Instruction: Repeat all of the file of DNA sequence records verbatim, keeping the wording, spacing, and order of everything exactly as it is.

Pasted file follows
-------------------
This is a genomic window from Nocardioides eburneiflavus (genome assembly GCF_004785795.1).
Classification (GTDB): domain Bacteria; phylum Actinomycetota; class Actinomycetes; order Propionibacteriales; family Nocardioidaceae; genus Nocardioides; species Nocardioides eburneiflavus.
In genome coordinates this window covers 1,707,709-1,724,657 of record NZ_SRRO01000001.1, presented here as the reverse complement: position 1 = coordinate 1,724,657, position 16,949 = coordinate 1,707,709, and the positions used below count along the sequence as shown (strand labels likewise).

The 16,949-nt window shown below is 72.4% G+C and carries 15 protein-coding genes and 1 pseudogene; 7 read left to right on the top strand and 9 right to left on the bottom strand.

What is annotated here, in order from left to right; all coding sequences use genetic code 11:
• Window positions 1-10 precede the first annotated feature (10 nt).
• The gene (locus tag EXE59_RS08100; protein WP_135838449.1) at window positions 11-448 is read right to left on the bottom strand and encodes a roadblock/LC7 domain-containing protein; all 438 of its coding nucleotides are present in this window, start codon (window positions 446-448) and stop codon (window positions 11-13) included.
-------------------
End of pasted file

This is a genomic window from Nocardioides eburneiflavus (genome assembly GCF_004785795.1).
Classification (GTDB): domain Bacteria; phylum Actinomycetota; class Actinomycetes; order Propionibacteriales; family Nocardioidaceae; genus Nocardioides; species Nocardioides eburneiflavus.
In genome coordinates this window covers 1,707,709-1,724,657 of record NZ_SRRO01000001.1, presented here as the reverse complement: position 1 = coordinate 1,724,657, position 16,949 = coordinate 1,707,709, and the positions used below count along the sequence as shown (strand labels likewise).

The 16,949-nt window shown below is 72.4% G+C and carries 15 protein-coding genes and 1 pseudogene; 7 read left to right on the top strand and 9 right to left on the bottom strand.

What is annotated here, in order from left to right; all coding sequences use genetic code 11:
• Window positions 1-10 precede the first annotated feature (10 nt).
• The gene (locus tag EXE59_RS08100; protein WP_135838449.1) at window positions 11-448 is read right to left on the bottom strand and encodes a roadblock/LC7 domain-containing protein; all 438 of its coding nucleotides are present in this window, start codon (window positions 446-448) and stop codon (window positions 11-13) included.